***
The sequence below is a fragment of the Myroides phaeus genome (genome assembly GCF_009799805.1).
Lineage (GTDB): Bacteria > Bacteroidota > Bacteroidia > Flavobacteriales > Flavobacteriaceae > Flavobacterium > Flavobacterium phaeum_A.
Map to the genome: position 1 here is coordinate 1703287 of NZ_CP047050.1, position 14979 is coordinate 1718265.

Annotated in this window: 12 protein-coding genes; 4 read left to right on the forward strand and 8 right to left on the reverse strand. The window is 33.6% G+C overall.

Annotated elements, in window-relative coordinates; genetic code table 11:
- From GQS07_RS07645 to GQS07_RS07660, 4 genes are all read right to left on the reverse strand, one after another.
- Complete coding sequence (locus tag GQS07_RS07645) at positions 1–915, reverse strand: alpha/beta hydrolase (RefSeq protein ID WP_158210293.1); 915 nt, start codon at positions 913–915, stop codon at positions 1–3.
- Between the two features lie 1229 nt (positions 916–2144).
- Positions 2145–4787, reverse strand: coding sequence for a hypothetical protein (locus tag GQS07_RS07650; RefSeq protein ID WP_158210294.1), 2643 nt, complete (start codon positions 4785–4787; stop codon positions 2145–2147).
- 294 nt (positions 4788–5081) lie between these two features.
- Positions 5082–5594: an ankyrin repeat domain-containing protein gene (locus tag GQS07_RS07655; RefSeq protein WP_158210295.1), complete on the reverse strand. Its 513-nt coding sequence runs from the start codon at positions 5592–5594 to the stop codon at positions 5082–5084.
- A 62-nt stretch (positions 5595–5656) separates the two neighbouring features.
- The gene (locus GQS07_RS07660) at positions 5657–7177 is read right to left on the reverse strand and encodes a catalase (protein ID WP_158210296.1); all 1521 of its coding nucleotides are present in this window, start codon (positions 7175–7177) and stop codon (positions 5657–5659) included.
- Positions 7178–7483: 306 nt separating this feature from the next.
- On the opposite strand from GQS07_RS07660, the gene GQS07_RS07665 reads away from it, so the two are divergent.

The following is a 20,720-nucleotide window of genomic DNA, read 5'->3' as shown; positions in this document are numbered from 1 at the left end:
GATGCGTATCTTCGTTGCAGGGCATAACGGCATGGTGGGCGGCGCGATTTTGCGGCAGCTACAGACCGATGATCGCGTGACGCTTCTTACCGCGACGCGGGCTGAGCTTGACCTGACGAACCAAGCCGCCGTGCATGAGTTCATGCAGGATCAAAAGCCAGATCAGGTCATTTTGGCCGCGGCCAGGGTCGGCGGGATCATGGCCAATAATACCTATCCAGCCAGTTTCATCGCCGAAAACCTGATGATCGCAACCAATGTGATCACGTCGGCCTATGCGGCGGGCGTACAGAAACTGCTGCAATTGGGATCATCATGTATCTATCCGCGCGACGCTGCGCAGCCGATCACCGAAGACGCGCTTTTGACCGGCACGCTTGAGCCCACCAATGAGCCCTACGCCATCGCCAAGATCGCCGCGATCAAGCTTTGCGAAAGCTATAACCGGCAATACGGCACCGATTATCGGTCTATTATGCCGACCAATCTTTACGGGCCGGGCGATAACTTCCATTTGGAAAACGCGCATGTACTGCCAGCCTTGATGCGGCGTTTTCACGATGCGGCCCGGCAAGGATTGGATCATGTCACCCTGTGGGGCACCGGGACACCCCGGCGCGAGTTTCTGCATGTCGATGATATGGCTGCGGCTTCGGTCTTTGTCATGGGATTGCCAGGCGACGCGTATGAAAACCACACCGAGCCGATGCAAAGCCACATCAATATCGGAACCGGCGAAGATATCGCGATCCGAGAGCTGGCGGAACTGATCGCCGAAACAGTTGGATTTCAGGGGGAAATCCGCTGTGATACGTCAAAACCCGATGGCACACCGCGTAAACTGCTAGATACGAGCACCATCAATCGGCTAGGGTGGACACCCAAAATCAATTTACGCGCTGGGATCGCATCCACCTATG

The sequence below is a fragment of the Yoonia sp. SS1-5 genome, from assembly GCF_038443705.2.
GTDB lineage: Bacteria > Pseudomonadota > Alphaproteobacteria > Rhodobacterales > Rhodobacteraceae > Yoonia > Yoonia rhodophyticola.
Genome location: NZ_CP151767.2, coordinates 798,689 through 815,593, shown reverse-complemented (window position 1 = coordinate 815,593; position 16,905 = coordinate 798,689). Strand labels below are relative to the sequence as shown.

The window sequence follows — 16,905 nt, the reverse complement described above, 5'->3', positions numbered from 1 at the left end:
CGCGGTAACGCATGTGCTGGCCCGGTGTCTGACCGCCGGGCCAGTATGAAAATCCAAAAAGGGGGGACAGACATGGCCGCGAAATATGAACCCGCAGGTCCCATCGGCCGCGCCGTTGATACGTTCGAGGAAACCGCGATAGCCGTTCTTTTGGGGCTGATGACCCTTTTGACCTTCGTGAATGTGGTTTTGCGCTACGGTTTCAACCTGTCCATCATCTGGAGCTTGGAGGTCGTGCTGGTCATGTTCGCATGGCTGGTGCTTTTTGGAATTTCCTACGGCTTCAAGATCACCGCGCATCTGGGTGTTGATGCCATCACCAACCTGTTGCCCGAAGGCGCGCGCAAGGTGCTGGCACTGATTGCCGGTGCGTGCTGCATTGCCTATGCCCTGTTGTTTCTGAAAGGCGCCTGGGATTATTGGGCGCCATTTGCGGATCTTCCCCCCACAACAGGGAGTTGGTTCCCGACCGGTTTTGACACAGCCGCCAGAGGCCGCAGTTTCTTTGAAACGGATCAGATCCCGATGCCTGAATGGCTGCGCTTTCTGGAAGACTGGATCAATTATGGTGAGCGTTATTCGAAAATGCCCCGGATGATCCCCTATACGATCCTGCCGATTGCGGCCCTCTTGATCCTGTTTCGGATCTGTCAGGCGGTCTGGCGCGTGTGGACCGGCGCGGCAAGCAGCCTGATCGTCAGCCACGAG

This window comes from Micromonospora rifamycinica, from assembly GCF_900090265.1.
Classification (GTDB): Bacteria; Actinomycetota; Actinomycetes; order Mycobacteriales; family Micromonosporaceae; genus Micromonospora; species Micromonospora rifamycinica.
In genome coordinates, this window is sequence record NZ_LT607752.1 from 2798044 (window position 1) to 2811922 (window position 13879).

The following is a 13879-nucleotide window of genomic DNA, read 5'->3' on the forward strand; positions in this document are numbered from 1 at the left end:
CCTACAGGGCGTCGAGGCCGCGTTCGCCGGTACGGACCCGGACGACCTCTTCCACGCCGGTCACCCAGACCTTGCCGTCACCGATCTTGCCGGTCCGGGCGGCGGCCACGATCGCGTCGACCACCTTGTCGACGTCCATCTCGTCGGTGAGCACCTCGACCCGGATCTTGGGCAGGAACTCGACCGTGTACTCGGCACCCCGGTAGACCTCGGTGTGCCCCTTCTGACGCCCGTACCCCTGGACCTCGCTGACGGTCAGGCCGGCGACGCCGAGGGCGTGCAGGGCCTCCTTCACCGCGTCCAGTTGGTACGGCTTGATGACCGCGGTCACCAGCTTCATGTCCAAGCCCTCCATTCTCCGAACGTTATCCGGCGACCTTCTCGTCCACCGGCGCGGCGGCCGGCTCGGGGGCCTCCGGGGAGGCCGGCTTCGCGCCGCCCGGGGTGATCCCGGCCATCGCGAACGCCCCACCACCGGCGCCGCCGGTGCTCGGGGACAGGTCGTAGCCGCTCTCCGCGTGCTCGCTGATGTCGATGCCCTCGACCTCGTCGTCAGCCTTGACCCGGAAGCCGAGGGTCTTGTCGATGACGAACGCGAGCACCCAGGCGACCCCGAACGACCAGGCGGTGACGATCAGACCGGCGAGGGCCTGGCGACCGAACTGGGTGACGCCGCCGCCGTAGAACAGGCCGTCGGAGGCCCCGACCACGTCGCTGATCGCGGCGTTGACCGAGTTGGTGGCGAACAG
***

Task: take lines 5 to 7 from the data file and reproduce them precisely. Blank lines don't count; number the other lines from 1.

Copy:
Annotated elements, in window-relative coordinates; genetic code table 11:
- From GQS07_RS07645 to GQS07_RS07660, 4 genes are all read right to left on the reverse strand, one after another.
- Complete coding sequence (locus tag GQS07_RS07645) at positions 1–915, reverse strand: alpha/beta hydrolase (RefSeq protein ID WP_158210293.1); 915 nt, start codon at positions 913–915, stop codon at positions 1–3.